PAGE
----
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Sex Work and the Law (NSW)

Written by Fernanda Dahlstrom

Fernanda Dahlstrom holds a Bachelor of Laws, a Bachelor of Arts and a Master of Arts. She also completed a Graduate Diploma in Legal Practice at the College of Law in Victoria. Fernanda practiced law for eight years, working in criminal defence, child protection and domestic violence law in the Northern Territory. She also practiced in family law after moving to Brisbane in 2016. Fernanda has strong interests in Indigenous and refugee law, human rights and law reform.

New South Wales was the first place in the world to decriminalise adult sex work. It has the most liberal laws around sex work in Australia. The process of decriminalisation began in NSW in 1979, when criminal offences relating to street-based sex work were repealed. In 1995 most aspects of sex work were decriminalised. However, some criminal offences relating to sex work still exist in the Summary Offences Act and in the Crimes Act 1900.

History

Sex work was first criminalised in NSW under the Vagrancy Act, which allowed a woman to be arrested as a ‘common prostitute’ for engaging in street-based sex work. During the 1970s, public pressure mounted for prostitution to be decriminalised.

In 1979 the Prostitution Act was passed, making sex work legal. The act was subsequently amended in 1983, following calls for the industry to be regulated. The new legislation made it an offence to solicit in certain areas.

What is legal?

In NSW, it is legal for a person who is over 18 to provide sexual services to a person who is over the age of consent.

Street-based sex work is legal provided it does not occur in view of school, church, hospital or dwelling.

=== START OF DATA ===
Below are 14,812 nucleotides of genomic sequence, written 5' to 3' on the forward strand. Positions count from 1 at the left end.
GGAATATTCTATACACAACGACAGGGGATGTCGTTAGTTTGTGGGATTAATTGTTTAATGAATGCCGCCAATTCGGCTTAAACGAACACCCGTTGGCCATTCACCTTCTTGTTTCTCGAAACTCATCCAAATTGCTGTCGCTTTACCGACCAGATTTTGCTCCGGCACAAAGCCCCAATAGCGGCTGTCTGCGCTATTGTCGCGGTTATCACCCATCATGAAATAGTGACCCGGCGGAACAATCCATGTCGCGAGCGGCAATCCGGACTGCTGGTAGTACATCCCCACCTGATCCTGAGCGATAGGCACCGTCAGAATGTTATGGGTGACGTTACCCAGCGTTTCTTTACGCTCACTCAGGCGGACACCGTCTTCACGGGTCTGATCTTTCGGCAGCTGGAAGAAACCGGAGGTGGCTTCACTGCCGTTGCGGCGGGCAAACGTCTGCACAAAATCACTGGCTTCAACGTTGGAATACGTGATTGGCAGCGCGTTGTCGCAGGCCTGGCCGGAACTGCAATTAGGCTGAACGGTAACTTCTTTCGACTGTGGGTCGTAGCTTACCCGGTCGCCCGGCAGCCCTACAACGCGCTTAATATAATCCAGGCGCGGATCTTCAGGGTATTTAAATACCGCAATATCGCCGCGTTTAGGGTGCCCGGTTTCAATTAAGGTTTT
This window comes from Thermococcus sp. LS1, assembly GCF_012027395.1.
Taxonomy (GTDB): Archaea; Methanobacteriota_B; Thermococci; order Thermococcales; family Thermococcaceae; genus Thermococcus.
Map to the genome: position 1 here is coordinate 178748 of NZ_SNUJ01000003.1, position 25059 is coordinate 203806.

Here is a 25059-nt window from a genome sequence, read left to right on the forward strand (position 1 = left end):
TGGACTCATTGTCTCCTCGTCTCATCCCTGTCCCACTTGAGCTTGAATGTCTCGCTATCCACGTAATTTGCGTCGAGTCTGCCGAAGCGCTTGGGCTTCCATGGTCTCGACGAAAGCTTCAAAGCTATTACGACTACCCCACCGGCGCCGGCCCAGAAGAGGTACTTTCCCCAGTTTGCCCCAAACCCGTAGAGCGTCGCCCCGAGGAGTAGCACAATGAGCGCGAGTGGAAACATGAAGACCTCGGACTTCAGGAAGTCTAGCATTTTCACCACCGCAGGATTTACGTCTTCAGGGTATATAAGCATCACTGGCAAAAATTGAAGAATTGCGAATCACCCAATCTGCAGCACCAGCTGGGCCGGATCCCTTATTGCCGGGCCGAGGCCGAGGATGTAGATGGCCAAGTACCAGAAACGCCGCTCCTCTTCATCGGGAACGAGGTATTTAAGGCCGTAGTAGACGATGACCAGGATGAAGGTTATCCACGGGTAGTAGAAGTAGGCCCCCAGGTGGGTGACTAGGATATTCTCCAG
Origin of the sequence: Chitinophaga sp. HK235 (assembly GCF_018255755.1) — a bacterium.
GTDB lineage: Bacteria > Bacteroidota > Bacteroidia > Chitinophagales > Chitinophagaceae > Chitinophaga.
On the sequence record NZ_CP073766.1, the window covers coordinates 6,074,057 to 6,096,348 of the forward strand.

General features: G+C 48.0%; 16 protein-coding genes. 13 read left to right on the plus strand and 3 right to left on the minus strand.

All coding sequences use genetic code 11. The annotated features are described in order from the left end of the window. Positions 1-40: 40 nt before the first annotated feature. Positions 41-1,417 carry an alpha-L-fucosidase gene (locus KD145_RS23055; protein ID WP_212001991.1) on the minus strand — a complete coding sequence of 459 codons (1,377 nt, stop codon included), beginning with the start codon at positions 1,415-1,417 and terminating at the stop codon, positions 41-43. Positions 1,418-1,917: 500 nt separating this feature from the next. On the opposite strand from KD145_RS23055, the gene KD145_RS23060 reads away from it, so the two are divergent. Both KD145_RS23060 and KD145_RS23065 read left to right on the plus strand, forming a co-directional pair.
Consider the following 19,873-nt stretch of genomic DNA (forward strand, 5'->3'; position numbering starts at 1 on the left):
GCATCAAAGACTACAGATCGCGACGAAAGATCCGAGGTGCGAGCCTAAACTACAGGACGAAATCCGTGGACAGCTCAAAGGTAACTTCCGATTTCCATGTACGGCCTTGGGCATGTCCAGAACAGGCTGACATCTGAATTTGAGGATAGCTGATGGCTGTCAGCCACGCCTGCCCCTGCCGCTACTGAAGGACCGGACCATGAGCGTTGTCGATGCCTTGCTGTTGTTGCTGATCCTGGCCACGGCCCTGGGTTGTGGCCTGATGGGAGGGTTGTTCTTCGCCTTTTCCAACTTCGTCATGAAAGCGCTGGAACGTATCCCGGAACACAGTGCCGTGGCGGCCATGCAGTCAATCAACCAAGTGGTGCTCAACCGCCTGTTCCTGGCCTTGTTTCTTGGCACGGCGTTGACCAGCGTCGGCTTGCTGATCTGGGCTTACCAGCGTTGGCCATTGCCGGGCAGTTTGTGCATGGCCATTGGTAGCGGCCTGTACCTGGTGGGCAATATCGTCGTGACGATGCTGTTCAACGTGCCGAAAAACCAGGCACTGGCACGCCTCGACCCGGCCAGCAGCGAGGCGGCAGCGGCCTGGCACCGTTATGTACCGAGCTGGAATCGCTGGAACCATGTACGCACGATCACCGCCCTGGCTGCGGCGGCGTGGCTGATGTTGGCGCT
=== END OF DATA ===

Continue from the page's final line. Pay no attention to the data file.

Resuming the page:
Sexual service premises (brothels) operate lawfully in NSW and are regulated by local councils like other businesses.

Remaining offences

The Summary Offences Act 1988 still contains a number of offences relating to sex work, which are listed below.

  • It is an offence for an adult to live on the earnings of the sex work of another person. This offence carries a maximum penalty of 12 months imprisonment (Section 15).
  • It is an offence to cause or induce another person to do prostitution (Section 15A).
  • It is an offence to advertise prostitutes or premises used for prostitution.
  • It is an offence to allow premises used for massage, sauna baths, steam baths, physical exercise or as a photography studio to be used for sex work. This offence carries a maximum penalty of imprisonment for 12 months (Section 17).
  • It is an offence to solicit or take part in an act of prostitution within view of a school hospital, church or dwelling (Section 20).
  • It is an offence to permit a minor to enter a brothel (Section 21D).

The Crimes Act contains a number of offences relating to child prostitution. These are:

  • Inducing a child to engage in sex work or participating as a client in an act of prostitution with a child (Section 91D). This offence carries a maximum penalty of imprisonment for 10 years, or if the child is aged under 14, for 14 years.
  • Receiving money or a material benefit knowing it is derived from child prostitution (Section 91E). This offence carries a maximum penalty of imprisonment for 10 years, or if the child is aged under 14, for 14 years.
  • Exercising lawful control over premises where a child participates in sex work (Section 91F). This includes being the owner, lessee licensee or occupier of the premises. A person is only guilty of this offence if they knew about the act of prostitution.

Brothel Closure Orders

In 2007, the Brothels Legislation Amendment Act was passed.  This act gives local councils in NSW the power to issue a Brothel Closure Order in respect of a brother that is unauthorised or where there has been a complaint about the operation of the brothel. A Brothel Closure Order can only be used to shut down premises where there is more than one sex worker.

Local councils may issue a Brothel Closure Order if one or more complaints are made about a brothel by a person who works or uses facilities in the area.

A Brothel Closure Order can only be opposed by lodging an appeal at court after the order has been made. Failing to comply with a Brothel Closure Order and continuing to operate the brothel is an offence.

If you require legal advice or representation in a criminal law matter or in any other legal matter, please contact Go To Court Lawyers.

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